January 19, 2011 @ 11:50 pm | Comment

I for one find all this hand-ringing about upbringing very American, particularly the seeming need to patholigise every aspect of ones childhood – probably half the head-shrinkers in the US are kept in business through such navel-gazing.

At any rate, you could always try the favoured method of bringing up children of the British upper-classes: out-sourcing it all to a slew of nannies and public (i.e., private) boarding schools.

January 20, 2011 @ 12:03 am | Comment

The missus gave birth to a son just before Christmas; I can’t imagine a better mother. But then, thank God we had left China in time to get proper facilities and care during and after the pregnancy.

January 20, 2011 @ 2:23 am | Comment

Chua is not Chinese. It is a marketing gimmick. Her parents, although ethnic Chinese, are immigrants from the Philippines. Chua herself, of course, was born in Champaign, Ill.

January 20, 2011 @ 5:05 am | Comment

Yes, but the point is that she’s written a book – one that’s getting tons of publicity – stating that this is the way Chinese people raise their children. That’s why this is such a big story.

Janet Maslin just put out a good review of the book:

January 20, 2011 @ 5:21 am | Comment

FOARPs comment about the patholigisation of childhood in the US made my day. More to the point, the whole US lifecycle has been subjected to busybody psychological interrogation (and normative adjustment), which is then played out on afternoon trash theatre ie tv talk shows.

Sex addiction…are they serious?

However, I’m not so sure about his panacea, public school outsourcing – cold porridge and showers, mandatory rugger and boy/boy infatuations during choir practice. And I wont comment on those lifelong child-nanny attachments held by all Tory members of parliament.

@ Keir. At least your wife wont experience the mandatory caesarian delivery. Good for her.

January 20, 2011 @ 6:04 am | Comment

It’s been my impression that this parenting style is not Chinese, but American-Chinese.

January 20, 2011 @ 6:17 am | Comment

Forget about the label “Chinese” for a minute. Anyway, since when did China become a uniform, homogeneous society? You might as well say that a Connecticut Yankee is equal to a Georgia Peach is equal to a California Girl – not to mention that we’re talking not about “China” here but “Chinese”, which has to include the entire multi-generational Chinese diaspora (is she speaking for Sino-Vietnamese refugees who emigrated to Norway?) ….

Instead, talk about the philosophy: is her child-rearing objective worthy and does her method achieve that objective (debatable)?

To the former point: I think not. I was a high academic achiever but I swear to god that the drama classes I took in middle school have contributed more to my earning power and career success than the A I got in calculus.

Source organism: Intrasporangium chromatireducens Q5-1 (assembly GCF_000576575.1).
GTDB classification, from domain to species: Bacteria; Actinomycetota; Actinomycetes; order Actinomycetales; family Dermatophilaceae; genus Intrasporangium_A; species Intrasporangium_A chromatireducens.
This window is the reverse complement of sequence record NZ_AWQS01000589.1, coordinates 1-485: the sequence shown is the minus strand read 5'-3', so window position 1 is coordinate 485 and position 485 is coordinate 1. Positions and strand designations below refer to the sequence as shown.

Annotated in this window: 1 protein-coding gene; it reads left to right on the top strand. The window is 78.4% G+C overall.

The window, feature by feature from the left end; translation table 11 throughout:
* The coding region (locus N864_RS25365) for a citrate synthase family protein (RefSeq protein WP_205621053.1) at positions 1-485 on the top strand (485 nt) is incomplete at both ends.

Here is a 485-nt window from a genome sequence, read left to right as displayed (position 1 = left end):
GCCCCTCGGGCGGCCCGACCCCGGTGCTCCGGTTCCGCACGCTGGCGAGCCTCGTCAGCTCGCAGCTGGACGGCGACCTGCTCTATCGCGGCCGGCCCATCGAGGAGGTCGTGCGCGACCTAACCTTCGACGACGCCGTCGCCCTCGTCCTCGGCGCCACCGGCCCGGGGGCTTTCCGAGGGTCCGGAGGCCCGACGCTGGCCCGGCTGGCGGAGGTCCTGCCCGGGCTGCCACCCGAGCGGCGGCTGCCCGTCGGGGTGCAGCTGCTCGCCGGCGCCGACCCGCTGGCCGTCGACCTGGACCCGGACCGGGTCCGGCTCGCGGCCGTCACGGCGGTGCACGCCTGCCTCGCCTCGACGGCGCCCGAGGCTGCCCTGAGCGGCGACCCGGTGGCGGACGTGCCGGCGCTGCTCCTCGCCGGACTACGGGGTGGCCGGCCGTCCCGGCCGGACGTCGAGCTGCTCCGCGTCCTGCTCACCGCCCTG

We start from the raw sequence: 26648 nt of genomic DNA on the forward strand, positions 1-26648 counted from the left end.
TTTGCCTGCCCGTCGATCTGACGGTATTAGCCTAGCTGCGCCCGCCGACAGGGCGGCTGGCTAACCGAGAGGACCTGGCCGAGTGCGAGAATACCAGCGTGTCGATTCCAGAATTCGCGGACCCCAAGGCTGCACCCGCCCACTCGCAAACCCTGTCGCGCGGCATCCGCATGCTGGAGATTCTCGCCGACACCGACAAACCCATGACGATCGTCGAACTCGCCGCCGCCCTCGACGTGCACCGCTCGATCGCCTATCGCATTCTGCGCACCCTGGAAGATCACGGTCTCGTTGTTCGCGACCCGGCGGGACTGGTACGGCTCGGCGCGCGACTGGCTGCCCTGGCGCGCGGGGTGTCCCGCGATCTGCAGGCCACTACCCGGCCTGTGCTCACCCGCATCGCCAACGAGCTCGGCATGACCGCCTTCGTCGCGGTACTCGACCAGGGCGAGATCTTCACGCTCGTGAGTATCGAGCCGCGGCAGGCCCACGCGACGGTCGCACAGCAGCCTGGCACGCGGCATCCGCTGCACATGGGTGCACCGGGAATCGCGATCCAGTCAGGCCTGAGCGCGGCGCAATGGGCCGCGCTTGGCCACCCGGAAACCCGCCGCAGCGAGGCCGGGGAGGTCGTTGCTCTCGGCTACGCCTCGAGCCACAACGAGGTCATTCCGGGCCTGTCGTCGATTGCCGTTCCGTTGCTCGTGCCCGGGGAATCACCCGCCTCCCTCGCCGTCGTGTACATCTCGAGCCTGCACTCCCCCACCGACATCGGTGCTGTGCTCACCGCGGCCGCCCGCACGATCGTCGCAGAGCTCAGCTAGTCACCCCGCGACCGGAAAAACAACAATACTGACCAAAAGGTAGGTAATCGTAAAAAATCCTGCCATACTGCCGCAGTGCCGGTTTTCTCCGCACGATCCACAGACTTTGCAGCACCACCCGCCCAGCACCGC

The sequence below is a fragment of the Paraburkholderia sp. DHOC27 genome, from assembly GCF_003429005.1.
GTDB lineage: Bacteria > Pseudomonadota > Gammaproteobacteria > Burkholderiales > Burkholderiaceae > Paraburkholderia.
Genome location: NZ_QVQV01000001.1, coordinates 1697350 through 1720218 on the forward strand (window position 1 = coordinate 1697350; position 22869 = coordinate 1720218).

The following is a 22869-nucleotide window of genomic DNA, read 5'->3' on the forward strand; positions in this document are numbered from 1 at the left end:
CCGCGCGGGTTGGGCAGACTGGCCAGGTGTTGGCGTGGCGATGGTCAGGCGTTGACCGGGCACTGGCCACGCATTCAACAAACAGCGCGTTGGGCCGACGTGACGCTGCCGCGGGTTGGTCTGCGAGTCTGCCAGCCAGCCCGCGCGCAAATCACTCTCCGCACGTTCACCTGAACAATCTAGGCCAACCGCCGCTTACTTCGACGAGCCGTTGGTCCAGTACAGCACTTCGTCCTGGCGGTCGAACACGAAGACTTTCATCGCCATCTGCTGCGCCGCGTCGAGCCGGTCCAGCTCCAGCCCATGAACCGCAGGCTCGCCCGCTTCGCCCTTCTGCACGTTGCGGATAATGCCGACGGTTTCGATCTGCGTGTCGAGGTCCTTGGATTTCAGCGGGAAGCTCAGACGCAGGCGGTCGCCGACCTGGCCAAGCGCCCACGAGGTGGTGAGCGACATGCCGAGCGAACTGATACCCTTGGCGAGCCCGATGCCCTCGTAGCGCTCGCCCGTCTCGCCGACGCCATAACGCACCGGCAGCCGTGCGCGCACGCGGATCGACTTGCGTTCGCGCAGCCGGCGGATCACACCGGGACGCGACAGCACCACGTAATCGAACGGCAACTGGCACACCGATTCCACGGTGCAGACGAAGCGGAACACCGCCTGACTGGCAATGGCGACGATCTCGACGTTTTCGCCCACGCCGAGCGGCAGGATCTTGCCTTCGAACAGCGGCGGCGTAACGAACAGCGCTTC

And even were our aims the same, the jury would still be out when it comes to effectiveness. I met a lot of kids like hers (“Chinese” and otherwise) in my freshman year at Harvard (“I’m pre-med/law. I won XXX prize in XXX instrument. I can only date XXX type of people.”), and by junior year their own parents wouldn’t have known them.

I believe it’s safe to assume that the content was legitimately extracted from her book, and the headline was written by someone else entirely, according to whatever algorithm publications use nowadays to squeeze the most views out of the lemminglike public.

January 20, 2011 @ 9:55 pm | Comment

[…] This post was mentioned on Twitter by My Baby Radio, Sandra McDonald. Sandra McDonald said: Chinese parenting » The Peking Duck […]

January 21, 2011 @ 5:53 am | Pingback

Strict, maybe. Pushy, maybe. Insane? Not really. Me and all the other Chinese immigrants I know had playdates, sleepovers, etc and nearly all of us went to university and landed decent jobs. The lady is nuts.

What Amy Chua means by “Chinese mother” is actually “herself”. Except advocating the ‘Amy Chua method’ probably won’t sell her as many books.

January 23, 2011 @ 2:10 am | Comment

“Yes, but the point is that she’s written a book – one that’s getting tons of publicity – stating that this is the way Chinese people raise their children. That’s why this is such a big story.”

My point is that she is jumping on the “Chinese” notion because China is the hot topic right now, but it is not an intellectually honest thing for her to do.

January 24, 2011 @ 4:35 am | Comment

I think parents could push their kids to do well. However, there needs to be a balance. I wonder what will happen the girls go to college? Is their mother going with them? Will she stay in the dorm room? Do they have to go to Yale? Who will reinforce their study habits? What happens if they decide to go ‘wild’ because they weren’t allowed to have fun? What happens if they decide to drop out of college? Will they be disowned?

Parents need to understand that their actions and words pack a punch and will have consequences. It will be interesting to see how close the girls remain to their mom and dad when they become older. Will they take care of their parents in their old age? I think Amy Chua better set-up an ‘assisted living’ trust fund for her and her husband just in case.

January 25, 2011 @ 4:47 am | Comment

Amy gave her permission for the excerpt.per Amy..
Chinese parents might have gotten the humour but evidently us dumb ass Americans missed it…
Sophie has a a letter to her Mom in the NY Post today.
Spent 4 years in Korea where failure is not an option.
Highest suicide rate among OECD nations.

January 26, 2011 @ 6:28 am | Comment